If I only have access to a diaper cream that isn’t “cloth safe,” I just use a liner like a paper towel or one of these. When in doubt, use a liner.

Many moms prefer a food-grade coconut oil spooned out into a small shallow glass jar or dish they can use on their hands while changing. I don’t recommend this if you/your kid is allergic to coconuts or anything in that family, but it does make a great moisturizer barrier for most bums. And best of all, it washes clean in the laundry without any issue, so it’s totally cloth safe.

Cloth-Safe Powder

Talc (talcum) powder is not recommended for use anymore (on cloth or other diapers) because it can be dangerous when inhaled or swallowed. As such, the recommendation is that you use it sparingly and put the powder on your hands before applying to the baby so that they do are not as likely to inhale any particles. Additionally, there is a lot of back-and-forth regarding the link between talc powder and ovarian cancer. However, it is effective in treating rash, so if you do use it, proceed with caution and do your own research. I am not a doctor!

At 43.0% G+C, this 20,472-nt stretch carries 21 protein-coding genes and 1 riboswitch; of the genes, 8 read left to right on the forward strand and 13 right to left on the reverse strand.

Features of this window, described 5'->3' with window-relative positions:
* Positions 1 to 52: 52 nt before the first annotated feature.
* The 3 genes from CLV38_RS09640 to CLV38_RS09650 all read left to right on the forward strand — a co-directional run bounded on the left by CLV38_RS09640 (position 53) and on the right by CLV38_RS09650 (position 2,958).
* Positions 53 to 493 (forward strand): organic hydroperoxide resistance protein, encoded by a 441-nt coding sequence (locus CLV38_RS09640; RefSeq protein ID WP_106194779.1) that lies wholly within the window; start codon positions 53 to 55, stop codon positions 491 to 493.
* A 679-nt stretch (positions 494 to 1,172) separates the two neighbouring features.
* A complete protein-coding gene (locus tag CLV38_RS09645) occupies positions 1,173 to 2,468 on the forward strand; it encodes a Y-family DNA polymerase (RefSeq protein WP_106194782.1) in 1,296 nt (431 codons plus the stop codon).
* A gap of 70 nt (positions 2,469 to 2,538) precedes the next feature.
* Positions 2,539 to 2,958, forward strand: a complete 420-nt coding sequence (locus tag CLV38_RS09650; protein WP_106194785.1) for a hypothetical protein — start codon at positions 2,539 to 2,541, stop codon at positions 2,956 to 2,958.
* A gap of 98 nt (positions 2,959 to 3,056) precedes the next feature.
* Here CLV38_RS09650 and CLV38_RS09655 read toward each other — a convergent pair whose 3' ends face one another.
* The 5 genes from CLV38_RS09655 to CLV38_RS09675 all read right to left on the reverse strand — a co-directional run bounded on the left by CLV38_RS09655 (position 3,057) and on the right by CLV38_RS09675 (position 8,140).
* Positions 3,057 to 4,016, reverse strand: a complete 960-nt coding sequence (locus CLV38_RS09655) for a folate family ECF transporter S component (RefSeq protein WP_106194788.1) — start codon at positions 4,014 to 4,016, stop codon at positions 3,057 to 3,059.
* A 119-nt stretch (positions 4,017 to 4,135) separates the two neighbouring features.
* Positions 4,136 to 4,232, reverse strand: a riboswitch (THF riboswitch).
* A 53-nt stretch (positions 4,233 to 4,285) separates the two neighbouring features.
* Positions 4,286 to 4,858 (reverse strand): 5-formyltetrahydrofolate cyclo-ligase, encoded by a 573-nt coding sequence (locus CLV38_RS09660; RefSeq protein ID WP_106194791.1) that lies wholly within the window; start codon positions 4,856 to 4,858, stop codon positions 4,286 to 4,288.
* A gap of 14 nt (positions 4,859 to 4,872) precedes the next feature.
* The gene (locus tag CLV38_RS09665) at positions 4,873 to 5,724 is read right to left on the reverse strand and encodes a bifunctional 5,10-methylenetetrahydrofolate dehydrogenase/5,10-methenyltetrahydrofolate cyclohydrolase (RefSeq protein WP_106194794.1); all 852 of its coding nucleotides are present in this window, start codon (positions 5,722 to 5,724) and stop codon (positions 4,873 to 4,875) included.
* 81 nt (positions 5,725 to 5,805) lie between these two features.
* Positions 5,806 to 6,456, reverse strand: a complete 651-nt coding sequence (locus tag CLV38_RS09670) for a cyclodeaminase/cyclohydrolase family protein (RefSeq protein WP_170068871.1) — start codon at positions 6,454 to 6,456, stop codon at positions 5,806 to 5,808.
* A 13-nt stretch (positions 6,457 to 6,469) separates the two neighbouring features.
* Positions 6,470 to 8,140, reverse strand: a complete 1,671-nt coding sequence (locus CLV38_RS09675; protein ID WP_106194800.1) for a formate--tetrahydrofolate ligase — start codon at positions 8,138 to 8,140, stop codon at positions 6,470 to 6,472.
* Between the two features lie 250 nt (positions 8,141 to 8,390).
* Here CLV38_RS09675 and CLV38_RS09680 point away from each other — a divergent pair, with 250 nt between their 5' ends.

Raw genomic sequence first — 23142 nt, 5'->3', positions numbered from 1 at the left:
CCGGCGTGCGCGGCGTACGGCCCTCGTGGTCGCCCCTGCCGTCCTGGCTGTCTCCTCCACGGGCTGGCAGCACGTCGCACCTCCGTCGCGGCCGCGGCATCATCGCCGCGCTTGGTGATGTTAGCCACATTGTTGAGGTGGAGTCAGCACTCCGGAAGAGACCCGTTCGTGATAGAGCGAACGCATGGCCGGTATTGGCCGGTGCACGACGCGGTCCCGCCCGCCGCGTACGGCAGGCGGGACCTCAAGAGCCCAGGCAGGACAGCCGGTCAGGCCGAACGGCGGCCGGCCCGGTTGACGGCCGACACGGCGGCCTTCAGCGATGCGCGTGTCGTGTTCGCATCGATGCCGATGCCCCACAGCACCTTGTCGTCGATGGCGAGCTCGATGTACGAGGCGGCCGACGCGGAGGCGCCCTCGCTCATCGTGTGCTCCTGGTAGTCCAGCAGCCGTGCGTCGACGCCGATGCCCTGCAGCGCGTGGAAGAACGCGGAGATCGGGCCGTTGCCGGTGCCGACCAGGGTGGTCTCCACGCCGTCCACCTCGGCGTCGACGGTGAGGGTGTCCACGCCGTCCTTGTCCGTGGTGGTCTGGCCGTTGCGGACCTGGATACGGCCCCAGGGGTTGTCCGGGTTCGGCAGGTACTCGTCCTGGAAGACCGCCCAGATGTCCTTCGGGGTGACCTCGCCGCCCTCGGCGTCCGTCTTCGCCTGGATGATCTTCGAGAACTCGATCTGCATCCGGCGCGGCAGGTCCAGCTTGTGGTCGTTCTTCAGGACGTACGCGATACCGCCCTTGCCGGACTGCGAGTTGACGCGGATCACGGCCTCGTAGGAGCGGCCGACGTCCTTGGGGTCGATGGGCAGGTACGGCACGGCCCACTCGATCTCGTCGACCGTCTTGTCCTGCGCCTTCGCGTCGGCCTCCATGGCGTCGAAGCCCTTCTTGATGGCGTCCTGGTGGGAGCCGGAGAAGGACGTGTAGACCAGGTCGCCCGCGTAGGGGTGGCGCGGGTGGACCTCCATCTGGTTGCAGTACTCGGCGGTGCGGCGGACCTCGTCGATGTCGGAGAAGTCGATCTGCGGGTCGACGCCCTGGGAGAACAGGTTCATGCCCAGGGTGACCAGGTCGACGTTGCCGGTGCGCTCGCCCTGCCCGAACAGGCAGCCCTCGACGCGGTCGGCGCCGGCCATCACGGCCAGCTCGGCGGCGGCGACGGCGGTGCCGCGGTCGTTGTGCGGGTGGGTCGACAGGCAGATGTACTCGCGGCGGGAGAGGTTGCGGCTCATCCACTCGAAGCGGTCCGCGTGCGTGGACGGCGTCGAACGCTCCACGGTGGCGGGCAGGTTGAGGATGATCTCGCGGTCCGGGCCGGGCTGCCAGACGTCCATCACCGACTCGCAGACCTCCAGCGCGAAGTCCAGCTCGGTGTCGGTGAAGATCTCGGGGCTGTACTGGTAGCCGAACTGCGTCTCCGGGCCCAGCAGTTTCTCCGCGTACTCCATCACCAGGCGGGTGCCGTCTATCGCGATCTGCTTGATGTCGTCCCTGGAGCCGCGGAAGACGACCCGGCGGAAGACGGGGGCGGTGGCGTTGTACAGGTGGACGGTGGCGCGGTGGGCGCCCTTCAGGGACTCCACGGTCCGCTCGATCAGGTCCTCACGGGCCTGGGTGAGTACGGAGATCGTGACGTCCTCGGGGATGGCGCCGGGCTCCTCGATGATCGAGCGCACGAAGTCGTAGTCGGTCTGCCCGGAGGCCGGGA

Most powders are safe for cloth diapers. The fear of powder I find is more about the babe, not the diaper. However, the diaper area is pretty far from their face, so I feel safe using powder on my babies knowing I am taking the necessary precautions to ensure they aren’t going to be inhaling it.